Which would lead me to think, if we truly want to be humble then those tenants of kindness and compassion to ourselves and others, not comparing ourselves with others, being grateful and feeling worthy could actually be more likely to help us achieve that.


Slow Down

This is such a huge one for me personally. So much so, in my rush to ‘finish’ this piece of writing I missed it off. When I checked my TED Talk notes from all these common themes again and asked myself, “is it really that important?” It was like someone grabbed a giant highlighter and started illuminating the term ‘slow down’ in my notes. Well that was eye opening…

It not only appears in every one of them on some level but in many of them it appeared many times in the one speech. It is truly that important and until I remembered to slow down myself enough to move beyond the “argh I thought I had finished that! Do I really need it? This is going to be heaps long already! Does it add value?” thoughts that it dawned on me – its actually pretty key. In fact it could potentially maybe even have been better placed as the first common point (but fuck rewriting the whole thing now!!)

The modern world we live in was fast paced enough even before we started seeing real life evidence that the internet is literally starting to change the way we think. It’s quicker – we skip steps sometimes, it makes the desire for instant gratification worse.

Not only that but we are all so god damn time poor we try to do a million things at once. We rush from one thing to the next. It’s tiring. And it spreads our attention thin. No one of those million things have your full attention and presence.

It goes for all of the above points too. If we can’t try to slow down, both our bodies and minds, there is no place to be kind to ourselves, there is no time for practising gratitude, there is no thought space for us to tell ourselves we are worthy and there is no opportunity for us to consider WHY we are comparing (when we compare ourselves to others it is an opportunity for insight into what we feel we are missing or needing or judging ourselves for).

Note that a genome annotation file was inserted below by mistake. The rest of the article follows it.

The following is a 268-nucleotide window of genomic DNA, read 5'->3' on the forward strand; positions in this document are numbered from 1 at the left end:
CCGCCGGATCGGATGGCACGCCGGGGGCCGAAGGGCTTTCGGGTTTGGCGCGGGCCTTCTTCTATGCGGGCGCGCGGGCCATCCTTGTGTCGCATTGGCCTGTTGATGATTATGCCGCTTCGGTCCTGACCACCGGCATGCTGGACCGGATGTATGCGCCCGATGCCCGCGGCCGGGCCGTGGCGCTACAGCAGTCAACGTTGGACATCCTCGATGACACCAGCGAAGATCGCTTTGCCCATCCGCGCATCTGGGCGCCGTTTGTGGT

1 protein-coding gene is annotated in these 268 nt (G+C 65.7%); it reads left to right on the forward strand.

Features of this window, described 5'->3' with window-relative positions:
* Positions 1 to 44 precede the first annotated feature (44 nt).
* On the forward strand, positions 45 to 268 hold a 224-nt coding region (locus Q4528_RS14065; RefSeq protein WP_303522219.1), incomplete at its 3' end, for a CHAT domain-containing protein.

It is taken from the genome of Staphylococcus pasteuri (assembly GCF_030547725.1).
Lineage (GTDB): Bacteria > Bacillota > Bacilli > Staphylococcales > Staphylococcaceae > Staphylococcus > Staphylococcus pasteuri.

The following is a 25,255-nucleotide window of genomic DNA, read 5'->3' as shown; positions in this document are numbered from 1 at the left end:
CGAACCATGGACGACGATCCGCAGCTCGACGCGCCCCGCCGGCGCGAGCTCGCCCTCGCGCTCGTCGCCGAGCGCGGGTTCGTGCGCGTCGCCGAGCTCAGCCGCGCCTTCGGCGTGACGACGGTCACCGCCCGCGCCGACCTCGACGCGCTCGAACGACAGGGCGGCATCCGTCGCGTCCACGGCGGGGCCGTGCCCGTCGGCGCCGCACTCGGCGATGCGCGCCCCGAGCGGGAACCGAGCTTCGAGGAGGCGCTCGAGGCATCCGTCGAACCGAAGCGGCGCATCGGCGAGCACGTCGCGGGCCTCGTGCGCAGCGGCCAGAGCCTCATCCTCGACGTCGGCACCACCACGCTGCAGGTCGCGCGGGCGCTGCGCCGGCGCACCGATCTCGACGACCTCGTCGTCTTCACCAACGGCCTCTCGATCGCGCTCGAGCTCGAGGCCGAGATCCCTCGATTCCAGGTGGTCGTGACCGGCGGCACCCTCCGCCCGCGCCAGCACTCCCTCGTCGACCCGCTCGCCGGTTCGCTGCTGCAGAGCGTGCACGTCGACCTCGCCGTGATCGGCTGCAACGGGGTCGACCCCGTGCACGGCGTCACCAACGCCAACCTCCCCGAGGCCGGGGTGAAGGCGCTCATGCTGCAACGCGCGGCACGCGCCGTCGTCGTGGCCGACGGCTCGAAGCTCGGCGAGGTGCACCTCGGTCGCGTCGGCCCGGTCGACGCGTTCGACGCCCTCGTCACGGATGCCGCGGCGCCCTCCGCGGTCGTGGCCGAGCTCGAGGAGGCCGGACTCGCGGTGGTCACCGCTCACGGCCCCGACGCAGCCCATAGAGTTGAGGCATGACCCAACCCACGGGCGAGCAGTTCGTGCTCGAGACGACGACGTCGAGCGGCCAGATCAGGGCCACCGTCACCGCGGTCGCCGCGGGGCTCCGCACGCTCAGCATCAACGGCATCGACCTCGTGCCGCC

Loving ourselves, being comfortable with being imperfect, accepting ourselves mistakes and all, being grateful and slowing down. Maybe doing some more of those things in our lives and remembering that the internet is a place that promotes hate and misunderstanding, maybe that could filter through?

Maybe just a little bit? Or maybe just make everyone a little happier and more whole generally?

Maybe if more of us are genuinely happy and focused on being better, whole versions of ourselves, then maybe the tones of the opinions being expressed could change?

Or maybe not….


Maybe this post could have just been, if you feel like being an arsehole online, just remember, those words are heard and felt by someone else. And, just, like don’t. Stop it.

Please try to stop the pack mentality. Please be kind in your words. Please don’t judge things you don’t know everything about. Please remember that we don’t all have to agree on everything, if we did the world would be boring.

And remember there is this really real thing called a “vengeful angel”, don’t fight hate with hate. Miserable people thrive on it.


Vengeful Angel;.png


Kindness, compassion not comparison, gratefulness, worthiness and slowing down.. That’s what we could really all benefit from remembering before we interact with each other online particularly I think… <3








Here is some of the great TED Talks I have been watching and recommend on this topic:


The power of vulnerability | Brené Brown- https://youtu.be/iCvmsMzlF7o


Radical Self Love: Gala Darling at TEDxCMU 2012- https://youtu.be/GFXHYtY9ag8

[youtube https://www.youtube.com/watch?v=GFXHYtY9ag8]

Looks aren’t everything. Believe me, I’m a model – Cameron Russell- https://youtu.be/ks1FEtWlzTU


Rewiring how you look at yourself | Jenny Schatzle | TEDxOaksChristianSchool 2016 – https://youtu.be/6DNqKig7Xis


How do you define yourself? | Lizzie Velasquez | TEDxAustinWomen2014 – https://youtu.be/QzPbY9ufnQY



Plus-size? More Like My Size | Ashley Graham | TEDxBerkleeValencia – YouTube

Unconditional positive regard — the power of self acceptance | Michelle Charfen | TEDxRedondoBeach 2014 –https://youtu.be/4tkkL9w2pw8


Living without shame: How we can empower ourselves | Whitney Thore | TEDxGreensboro


A journey to self-acceptance | Ekaterina Karabasheva | TEDxDonauinsel 2014 – https://youtu.be/vEQs3z8Sydg


One Comment

  1. Natasja Battermann
    4 years ago

    “Darkness cannot drive out darkness; only light can do that. Hate cannot drive out hate; only love can do that.” a great quote that fits in with the sentiment of your post 🙂 (quote found in Dr Laura Markham’s last e newsletter.)